3. The "I can't believe she gained so much/lost so much" chat (depending on baby or bride, respectively)
No matter what, as a nubile, fertile, doe-eyed icon of feminine youth and possibility, you left the old dogs to chew those bones. Cancer, especially breast cancer, wasn't something anyone under the age of 40 was expected to know anything about. So we didn't. We (mostly) stuck to the order of things. This is why, I suppose, that I found the Feel Your Boobies stuff so damn amusing. For one thing, I had to accept the fact that empowered women were now referring to the Thunder Twins as "boobies." For another, self breast exam was packaged as cool for the younger set. Not only did I get a card explaining how to inspect the livestock, I found lip balm, lotion, and a sticker in the bag.
I wondered if I was supposed to use the lotion while I petted the sweater puppies. Then I wondered what in the hell I was supposed to do with the lip balm. Did it go on before or after? Was I supposed to make myself feel pretty and then tickle the ivories? And why just a sticker when pasties would have made more sense (and fun, really)?
When I got home, I did what most sensible people would do: I put the sticker on my refrigerator and then sat down in front of my computer. Not only did I want to know more about the campaign itself, I wanted to know how this miraculous change in public perception had happened without my noticing it. That's when I discovered two things:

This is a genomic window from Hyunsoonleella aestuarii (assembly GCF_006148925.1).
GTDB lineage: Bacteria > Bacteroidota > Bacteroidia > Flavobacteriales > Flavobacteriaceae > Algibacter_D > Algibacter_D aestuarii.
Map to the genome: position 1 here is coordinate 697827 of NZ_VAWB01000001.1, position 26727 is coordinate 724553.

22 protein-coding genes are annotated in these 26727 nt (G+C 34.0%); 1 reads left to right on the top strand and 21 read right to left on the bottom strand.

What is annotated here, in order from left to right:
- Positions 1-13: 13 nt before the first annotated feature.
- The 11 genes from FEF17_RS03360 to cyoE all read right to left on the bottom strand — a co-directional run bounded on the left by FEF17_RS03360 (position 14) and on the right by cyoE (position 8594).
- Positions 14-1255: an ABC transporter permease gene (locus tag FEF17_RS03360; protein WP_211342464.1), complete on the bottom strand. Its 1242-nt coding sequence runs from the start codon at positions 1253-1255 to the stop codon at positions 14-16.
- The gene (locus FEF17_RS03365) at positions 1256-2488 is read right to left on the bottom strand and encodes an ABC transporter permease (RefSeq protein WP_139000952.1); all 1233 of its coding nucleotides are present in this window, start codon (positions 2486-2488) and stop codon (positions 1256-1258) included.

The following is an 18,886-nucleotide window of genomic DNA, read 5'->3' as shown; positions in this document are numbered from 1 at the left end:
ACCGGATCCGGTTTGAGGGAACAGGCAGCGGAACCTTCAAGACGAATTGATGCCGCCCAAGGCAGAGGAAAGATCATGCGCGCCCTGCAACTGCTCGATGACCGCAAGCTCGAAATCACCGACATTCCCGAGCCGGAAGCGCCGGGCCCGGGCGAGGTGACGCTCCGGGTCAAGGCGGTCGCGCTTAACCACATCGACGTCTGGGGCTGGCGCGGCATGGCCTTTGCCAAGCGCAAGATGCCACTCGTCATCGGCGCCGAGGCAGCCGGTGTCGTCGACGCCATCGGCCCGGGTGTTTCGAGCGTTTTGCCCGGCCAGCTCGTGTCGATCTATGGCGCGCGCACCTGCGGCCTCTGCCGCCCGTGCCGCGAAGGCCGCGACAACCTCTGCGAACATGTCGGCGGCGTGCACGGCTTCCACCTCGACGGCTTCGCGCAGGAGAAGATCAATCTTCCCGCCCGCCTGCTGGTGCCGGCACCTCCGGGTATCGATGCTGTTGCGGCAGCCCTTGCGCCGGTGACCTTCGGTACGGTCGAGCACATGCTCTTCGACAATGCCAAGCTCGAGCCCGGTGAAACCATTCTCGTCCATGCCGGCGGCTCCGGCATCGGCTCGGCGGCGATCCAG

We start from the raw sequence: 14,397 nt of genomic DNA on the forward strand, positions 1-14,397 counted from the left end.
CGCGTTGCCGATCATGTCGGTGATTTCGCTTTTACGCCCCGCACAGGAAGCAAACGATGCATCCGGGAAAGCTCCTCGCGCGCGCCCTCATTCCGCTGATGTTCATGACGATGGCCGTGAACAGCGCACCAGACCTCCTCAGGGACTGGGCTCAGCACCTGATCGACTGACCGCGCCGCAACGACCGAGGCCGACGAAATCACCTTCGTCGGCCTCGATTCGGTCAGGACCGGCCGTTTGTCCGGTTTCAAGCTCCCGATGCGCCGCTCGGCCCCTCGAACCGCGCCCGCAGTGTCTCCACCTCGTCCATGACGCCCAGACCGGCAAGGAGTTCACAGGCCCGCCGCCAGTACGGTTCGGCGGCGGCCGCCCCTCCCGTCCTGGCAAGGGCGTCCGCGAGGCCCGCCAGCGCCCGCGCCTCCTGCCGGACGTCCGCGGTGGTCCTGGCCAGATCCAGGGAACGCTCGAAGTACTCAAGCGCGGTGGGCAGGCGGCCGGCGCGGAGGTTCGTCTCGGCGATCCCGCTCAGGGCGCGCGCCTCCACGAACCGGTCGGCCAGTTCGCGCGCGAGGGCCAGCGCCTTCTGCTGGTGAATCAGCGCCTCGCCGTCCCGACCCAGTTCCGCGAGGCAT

1. I was woefully unprepared for the imagery.
2. You have to be careful when using Google to find the phrase, "Feel your boobies."
There's an official video for the Feel Your Boobies campaign, and I watched it. I watched it five or six times with my mouth hanging open.
Here's the droopy scoop: Medical experts and researchers have determined that the more familiar a woman is with her breasts, the more likely she will be to notice irregularities. You can't just be on a first-name basis with the girls. You have to have a more intimate rapport. For an old codger like me, that meant having to go from calling my ladies Miss Shapen and Miss Droupe to Babs and Betty, taking them out on occasion, perhaps after a glass of Chardonnay and a good movie. They were shy, often hiding in my armpits to reproach my unwanted advances. Sometimes they'd cry the overwhelmed tears of the naive. Sometimes, having once been chaste ladies-in-waiting, they'd blush. But we got through the awkwardness of self-care and respect, and now the kitties purr.
There was once a time when lovers and husbands were the first to notice irregularities in a woman's breasts. Once researchers, doctors, and advocates discovered this trend, campaigns emerged to try to help an American society with hefty Puritanical emotional baggage, accept the concept of really feeling and knowing one's body. That could be why early campaigns used men as examples, and humor, to win over the sort of support Victoria and her secrets can't. Check out this one:
Though breast cancer isn't something to laugh about, the campaigns certainly give one ample opportunity to guffaw, snort, and scratch one's head. Laugh if you must, point, snicker, but know this: Even Ronald Reagan would want you to jiggle your jelly bean bags. Be sure to feel your boobies.
And just so you know, my own story of panic and cancer prevention is developing like a bad tan. To read more about that click here.
For more information, check out the National Breast Cancer foundation's website by clicking here.